My preference is to prescribe a short course of oral steroid which is tapered (reduced gradually) every two days for a total of ten days. A nasal steroid spray is prescribed for long-term use. The nasal steroid sprays are not addictive and may help to maintain good airflow through the nasal passages as the oral steroid is eliminated. The patient is instructed to stop the TND within two days, allowing time for the oral steroid to take effect. If there is no history of blood pressure elevation, heart, thyroid or eye problems, an oral decongestant (. Sudafed) may also be recommended. I also recommend nasal saline rinses.
Mortuaire, G., de Gabory, L., François, M., Massé, G., Bloch, F., Brion, N., ... Serrano, E. Rebound congestion and rhinitis medicamentosa: Nasal decongestants in clinical practice. (2013, June 1). Critical review of the literature by a medical panel. European Annals of Otorhinolaryngology, Head and Neck Diseases , 130(3), 137-144. Retrieved from https:///#!/content/playContent/1--S1879729612001378?returnurl=http:%2F%%2Fretrieve%2Fpii%2FS1879729612001378%3Fshowall%3Dtrue&referrer=https:%2F%2F .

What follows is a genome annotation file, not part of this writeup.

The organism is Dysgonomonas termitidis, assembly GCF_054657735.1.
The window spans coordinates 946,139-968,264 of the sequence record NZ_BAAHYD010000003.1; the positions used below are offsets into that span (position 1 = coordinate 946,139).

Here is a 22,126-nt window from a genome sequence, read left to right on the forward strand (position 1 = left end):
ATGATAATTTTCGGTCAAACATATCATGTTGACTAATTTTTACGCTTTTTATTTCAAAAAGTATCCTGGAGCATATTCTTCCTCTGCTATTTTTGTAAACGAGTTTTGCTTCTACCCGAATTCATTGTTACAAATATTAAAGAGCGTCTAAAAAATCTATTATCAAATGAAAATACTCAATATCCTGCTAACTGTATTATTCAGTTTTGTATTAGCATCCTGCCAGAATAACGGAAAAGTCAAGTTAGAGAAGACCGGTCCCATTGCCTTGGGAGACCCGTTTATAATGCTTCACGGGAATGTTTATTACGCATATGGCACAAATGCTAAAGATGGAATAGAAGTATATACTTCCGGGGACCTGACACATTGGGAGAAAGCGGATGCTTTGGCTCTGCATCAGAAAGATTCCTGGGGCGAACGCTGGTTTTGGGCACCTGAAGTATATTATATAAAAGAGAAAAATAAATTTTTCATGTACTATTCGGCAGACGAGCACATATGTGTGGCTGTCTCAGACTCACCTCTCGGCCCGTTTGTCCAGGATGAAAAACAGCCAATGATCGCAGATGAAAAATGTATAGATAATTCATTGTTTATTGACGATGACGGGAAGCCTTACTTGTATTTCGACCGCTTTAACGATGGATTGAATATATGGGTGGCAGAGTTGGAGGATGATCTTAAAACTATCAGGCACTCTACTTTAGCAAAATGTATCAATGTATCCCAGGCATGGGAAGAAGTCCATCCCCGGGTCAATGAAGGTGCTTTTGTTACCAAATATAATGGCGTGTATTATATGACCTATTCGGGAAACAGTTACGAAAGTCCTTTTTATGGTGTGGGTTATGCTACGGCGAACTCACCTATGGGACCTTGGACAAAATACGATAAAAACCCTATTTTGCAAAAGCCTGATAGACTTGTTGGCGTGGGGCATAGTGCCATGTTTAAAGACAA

Though they each try to get your symptoms under control, they do it by different mechanisms which when taken altogether, can work even better than by itself.
So, using the table below, a patient can generally take one medication from each column at the same time (but not more than one medication contained within a column unless directed by your doctor). For example (highlighted in BOLD ), a patient can choose to take allegra, nasonex, singulair, patanase, nasalcrom, and saline flushes all at the same time.
Steroid Nasal Spray
Anti-Histamine Nasal Spray
Cromolyn Nasal Spray